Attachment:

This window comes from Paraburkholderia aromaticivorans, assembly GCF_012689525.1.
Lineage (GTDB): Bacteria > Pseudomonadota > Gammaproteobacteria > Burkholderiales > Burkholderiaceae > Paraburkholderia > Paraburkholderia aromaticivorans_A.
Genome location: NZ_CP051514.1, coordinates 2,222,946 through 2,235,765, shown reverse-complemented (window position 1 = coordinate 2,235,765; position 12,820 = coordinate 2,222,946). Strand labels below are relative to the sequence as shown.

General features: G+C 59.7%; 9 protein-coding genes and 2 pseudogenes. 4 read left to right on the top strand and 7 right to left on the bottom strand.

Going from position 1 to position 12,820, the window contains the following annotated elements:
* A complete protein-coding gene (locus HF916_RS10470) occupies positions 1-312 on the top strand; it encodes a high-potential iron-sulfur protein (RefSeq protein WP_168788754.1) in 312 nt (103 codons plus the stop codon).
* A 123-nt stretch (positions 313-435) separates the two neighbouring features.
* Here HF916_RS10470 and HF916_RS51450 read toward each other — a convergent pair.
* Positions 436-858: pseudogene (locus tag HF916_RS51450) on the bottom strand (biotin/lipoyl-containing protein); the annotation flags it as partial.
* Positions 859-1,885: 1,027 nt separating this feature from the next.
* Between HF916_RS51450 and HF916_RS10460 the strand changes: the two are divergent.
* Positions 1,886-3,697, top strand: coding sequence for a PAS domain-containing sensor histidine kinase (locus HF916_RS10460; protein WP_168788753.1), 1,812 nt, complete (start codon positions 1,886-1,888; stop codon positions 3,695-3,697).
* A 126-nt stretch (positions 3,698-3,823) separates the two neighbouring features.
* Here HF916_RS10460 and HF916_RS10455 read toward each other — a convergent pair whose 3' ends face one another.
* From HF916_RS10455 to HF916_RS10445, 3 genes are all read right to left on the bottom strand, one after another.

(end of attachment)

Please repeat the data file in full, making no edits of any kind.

This window comes from Paraburkholderia aromaticivorans, assembly GCF_012689525.1.
Lineage (GTDB): Bacteria > Pseudomonadota > Gammaproteobacteria > Burkholderiales > Burkholderiaceae > Paraburkholderia > Paraburkholderia aromaticivorans_A.
Genome location: NZ_CP051514.1, coordinates 2,222,946 through 2,235,765, shown reverse-complemented (window position 1 = coordinate 2,235,765; position 12,820 = coordinate 2,222,946). Strand labels below are relative to the sequence as shown.

General features: G+C 59.7%; 9 protein-coding genes and 2 pseudogenes. 4 read left to right on the top strand and 7 right to left on the bottom strand.

Going from position 1 to position 12,820, the window contains the following annotated elements:
* A complete protein-coding gene (locus HF916_RS10470) occupies positions 1-312 on the top strand; it encodes a high-potential iron-sulfur protein (RefSeq protein WP_168788754.1) in 312 nt (103 codons plus the stop codon).
* A 123-nt stretch (positions 313-435) separates the two neighbouring features.
* Here HF916_RS10470 and HF916_RS51450 read toward each other — a convergent pair.
* Positions 436-858: pseudogene (locus tag HF916_RS51450) on the bottom strand (biotin/lipoyl-containing protein); the annotation flags it as partial.
* Positions 859-1,885: 1,027 nt separating this feature from the next.
* Between HF916_RS51450 and HF916_RS10460 the strand changes: the two are divergent.
* Positions 1,886-3,697, top strand: coding sequence for a PAS domain-containing sensor histidine kinase (locus HF916_RS10460; protein WP_168788753.1), 1,812 nt, complete (start codon positions 1,886-1,888; stop codon positions 3,695-3,697).
* A 126-nt stretch (positions 3,698-3,823) separates the two neighbouring features.
* Here HF916_RS10460 and HF916_RS10455 read toward each other — a convergent pair whose 3' ends face one another.
* From HF916_RS10455 to HF916_RS10445, 3 genes are all read right to left on the bottom strand, one after another.